2. Diagnosis

When a patient is seen at a breast clinic with suspected BC, they undergo what is referred to as triple assessment—physical examination, breast imaging and biopsy (Figure 1A). A core biopsy of the breast abnormality is taken, and the presence or absence of invasive cancer is determined. The axillary lymph nodes are evaluated by ultrasound, and if any abnormalities are seen, a biopsy of the nodal tissue is also taken. A breast MRI or chest CT scan may also be recommended if it is suspected that internal mammary nodes and/or the supraclavicular are involved (Figure 1B) [9]. If the axillary biopsy shows the presence of malignant cells and pathologically proven lymph node metastasis, then the options include full axillary node clearance, also known as an axillary lymph node dissection (ALND), radiotherapy to the axilla or, if patients have only one or two nodes involved and fulfil Z0011 criteria observation, sentinel lymph node biopsy (SLNB) only [10,11]. If there is no evidence of lymph node involvement from the ultrasound scan and/or the pre-operative biopsy does not reveal malignant cells in the axillary nodes, it is recommended the axilla should be evaluated and staged with SLNB rather than performing an ALND. Nodal metastases are identified by SLNB in up to one third of patients who have a negative axilla on ultrasound [12].
Historically, the vast majority of patients have had all their axillary lymph nodes removed via ALND at the time of breast surgery [13], often removing 10–20 lymph nodes. However, the results of the sentinel node biopsy trials and the American College of Surgeons Oncology Group’s (ACOSOG) Z0011 trial changed this. This randomised phase 3 clinical trial included 856 women with T1 or T2 invasive cancer, of whom 446 had a SLNB alone and 446 had a SLNB followed by an ALND. The results showed no significant difference in 10-year overall survival between the two groups of patients with no palpable lymph nodes and 1 or 2 metastatic lymph nodes on SLNB, thus discouraging routine use of ALND [14]. ALND can cause side effects and complications, including lymphedema, numbness and infection so for many this was a welcome change.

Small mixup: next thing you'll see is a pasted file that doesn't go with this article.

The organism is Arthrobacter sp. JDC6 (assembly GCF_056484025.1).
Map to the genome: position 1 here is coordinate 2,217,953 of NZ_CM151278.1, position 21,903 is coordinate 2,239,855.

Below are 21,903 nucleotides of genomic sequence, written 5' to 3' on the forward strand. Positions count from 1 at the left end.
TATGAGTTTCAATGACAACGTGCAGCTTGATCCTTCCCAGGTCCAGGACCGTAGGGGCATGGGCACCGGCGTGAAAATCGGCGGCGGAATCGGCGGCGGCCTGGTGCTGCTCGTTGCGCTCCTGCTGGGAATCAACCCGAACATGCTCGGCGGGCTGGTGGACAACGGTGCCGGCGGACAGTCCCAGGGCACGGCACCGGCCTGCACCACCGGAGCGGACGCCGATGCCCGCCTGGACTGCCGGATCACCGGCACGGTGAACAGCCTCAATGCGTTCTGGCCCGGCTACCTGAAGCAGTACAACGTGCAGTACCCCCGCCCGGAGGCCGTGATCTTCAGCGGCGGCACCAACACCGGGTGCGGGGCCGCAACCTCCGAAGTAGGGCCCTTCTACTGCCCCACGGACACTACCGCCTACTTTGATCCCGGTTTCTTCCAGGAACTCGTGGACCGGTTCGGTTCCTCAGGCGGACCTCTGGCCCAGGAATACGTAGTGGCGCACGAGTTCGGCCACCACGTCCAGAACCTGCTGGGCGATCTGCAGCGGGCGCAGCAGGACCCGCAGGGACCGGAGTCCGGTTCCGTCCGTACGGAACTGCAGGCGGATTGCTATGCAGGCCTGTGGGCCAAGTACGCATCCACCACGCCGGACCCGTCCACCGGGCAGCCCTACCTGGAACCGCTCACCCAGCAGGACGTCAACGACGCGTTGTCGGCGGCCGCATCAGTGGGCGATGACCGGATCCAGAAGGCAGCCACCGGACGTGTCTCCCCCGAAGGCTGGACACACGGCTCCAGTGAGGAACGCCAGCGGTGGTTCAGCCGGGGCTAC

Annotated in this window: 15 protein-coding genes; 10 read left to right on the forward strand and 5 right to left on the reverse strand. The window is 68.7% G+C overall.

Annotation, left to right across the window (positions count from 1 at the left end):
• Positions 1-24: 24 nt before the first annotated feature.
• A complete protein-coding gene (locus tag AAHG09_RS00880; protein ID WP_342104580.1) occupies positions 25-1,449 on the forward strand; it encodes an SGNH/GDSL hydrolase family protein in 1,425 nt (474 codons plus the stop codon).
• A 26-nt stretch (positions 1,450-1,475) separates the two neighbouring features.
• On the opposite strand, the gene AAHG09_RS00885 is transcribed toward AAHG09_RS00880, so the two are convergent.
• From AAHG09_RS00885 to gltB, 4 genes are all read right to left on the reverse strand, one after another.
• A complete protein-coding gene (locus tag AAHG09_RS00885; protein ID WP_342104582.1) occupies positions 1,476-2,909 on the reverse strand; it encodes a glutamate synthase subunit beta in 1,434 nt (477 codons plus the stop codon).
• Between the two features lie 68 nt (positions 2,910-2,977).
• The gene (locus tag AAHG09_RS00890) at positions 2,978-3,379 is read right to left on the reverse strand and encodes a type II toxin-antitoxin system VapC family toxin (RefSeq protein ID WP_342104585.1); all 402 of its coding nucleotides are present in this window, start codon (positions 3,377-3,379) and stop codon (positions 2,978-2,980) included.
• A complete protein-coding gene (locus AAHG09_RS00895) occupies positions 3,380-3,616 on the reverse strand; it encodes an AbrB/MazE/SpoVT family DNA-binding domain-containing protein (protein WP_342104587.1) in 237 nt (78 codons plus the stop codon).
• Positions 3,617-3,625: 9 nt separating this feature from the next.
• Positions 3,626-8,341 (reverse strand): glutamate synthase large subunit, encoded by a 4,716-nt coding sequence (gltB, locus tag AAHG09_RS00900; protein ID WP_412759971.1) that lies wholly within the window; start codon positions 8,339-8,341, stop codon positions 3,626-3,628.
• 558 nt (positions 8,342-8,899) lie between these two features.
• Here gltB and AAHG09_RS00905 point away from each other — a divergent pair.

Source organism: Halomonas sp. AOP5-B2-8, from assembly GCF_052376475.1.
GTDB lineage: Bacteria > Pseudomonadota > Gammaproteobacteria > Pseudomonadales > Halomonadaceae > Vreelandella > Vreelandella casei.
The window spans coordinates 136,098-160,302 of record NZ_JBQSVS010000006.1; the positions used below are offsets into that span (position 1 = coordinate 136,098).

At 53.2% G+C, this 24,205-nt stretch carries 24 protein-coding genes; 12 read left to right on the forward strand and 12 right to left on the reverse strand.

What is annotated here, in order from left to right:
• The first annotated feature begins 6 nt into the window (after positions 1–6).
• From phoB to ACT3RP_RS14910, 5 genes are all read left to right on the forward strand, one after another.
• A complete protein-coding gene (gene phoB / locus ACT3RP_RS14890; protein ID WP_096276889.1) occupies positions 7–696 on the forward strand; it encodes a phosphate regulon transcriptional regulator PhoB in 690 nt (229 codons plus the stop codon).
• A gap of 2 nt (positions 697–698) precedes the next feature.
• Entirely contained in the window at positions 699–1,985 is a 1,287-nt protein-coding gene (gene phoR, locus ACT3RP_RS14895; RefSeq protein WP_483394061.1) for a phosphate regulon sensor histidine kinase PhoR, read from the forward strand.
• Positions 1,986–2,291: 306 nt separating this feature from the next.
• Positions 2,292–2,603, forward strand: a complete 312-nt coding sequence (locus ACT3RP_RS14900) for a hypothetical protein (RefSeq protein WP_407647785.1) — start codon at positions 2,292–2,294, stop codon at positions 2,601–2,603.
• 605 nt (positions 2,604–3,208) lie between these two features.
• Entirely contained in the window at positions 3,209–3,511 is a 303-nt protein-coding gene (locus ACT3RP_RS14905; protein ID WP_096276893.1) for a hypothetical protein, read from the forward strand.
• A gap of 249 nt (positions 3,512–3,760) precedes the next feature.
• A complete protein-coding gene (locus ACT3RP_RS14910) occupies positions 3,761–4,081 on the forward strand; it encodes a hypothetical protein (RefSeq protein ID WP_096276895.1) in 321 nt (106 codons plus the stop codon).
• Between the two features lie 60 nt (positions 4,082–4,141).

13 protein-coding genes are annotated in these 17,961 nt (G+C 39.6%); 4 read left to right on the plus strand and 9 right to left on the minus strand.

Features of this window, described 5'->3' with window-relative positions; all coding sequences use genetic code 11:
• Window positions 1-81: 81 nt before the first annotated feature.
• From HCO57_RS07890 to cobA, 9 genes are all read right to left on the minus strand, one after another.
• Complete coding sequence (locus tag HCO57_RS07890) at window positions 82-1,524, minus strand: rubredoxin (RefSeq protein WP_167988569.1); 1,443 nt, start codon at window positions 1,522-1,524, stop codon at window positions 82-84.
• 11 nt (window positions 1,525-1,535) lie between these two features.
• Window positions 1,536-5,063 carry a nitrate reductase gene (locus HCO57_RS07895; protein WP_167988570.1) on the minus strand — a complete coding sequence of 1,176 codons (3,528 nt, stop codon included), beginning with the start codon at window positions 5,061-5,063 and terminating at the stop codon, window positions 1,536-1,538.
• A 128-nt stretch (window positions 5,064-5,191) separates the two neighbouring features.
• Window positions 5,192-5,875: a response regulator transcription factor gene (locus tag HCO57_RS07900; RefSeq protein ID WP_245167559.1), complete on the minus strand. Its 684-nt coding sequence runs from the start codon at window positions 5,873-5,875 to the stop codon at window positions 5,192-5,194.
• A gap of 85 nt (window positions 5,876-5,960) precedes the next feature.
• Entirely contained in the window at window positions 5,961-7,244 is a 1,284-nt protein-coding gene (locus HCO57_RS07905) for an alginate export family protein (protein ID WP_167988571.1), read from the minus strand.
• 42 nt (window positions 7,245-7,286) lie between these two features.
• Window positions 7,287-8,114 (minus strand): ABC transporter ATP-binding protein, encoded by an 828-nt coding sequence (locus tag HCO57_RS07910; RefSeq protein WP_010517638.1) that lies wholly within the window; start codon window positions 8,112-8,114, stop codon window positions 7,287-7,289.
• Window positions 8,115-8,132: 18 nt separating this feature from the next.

The sentinel lymph node(s) are defined as the first lymph nodes cancer cells are most likely to spread to from the primary lesion [8]. The identification and removal of several sentinel nodes is routine but is surgeon-dependent [15]. In the majority of cases there is more than a single sentinel node. There are a variety of methods that can be used to identify sentinel nodes. These include the use of isotope and blue dye. Intradermal injection of isotope appears to produce the greatest uptake of radioactivity in the nodes. Blue dye has the complication of anaphylaxis manifested by oedema, erythema, tachycardia, “blue” hives, bronchospasms, dysrhythmias, vasodilation, and less commonly cardiovascular collapse. Skin staining with blue dye is another issue for some patients. Blue dye in addition to isotope is now often limited to patients who have had neoadjuvant chemotherapy. Indocyanine green and magtrace are other agents that can be used for SLNB. Both require special detection systems. Issues with magtrace includes cost, brown skin staining and problems using MRI for a period after injection. To circumvent these problems, the magtrace is injected deep in the breast and around the tumour. Much of the magtrace is then removed at surgery. Previous studies have shown that peritumoral injection of tracer is not the optimal site of tracer injection [16]. Magtrace does allow SLNB to be performed at a later date, such as if a patient were having a mastectomy for ductal carcinoma in situ (DCIS) but invasive disease was also found on pathology, necessitating a SLNB. Following tracer injection, the surgeon detects the nodes containing tracer using vison or a detection system. Once the surgeon identifies the sentinel node (or nodes), these are removed. This is most often performed at the time of breast-conserving surgery (lumpectomy or wide local excision) or mastectomy. The optimal number of sentinel nodes is unclear, but one study suggested that better survival outcomes are seen with patients having 3 sentinel nodes removed [17].
The use of SLNB in the over-70 population has been debated, and there is acceptance that SLNB may not be necessary if the patient has clinically and ultrasound-negative axilla and HR+ early BC [18,19]. Patients of this age often have comorbidities and are at higher risk of adverse events following SLNB, and findings from a SLNB are unlikely to change the recommended adjuvant therapy [20]. SLNB and ALND have a risk of complications. The most common is numbness under the arm initially following surgery. This, and lymphedema, may persist for quite some time following surgery and can be very uncomfortable for the patient [21].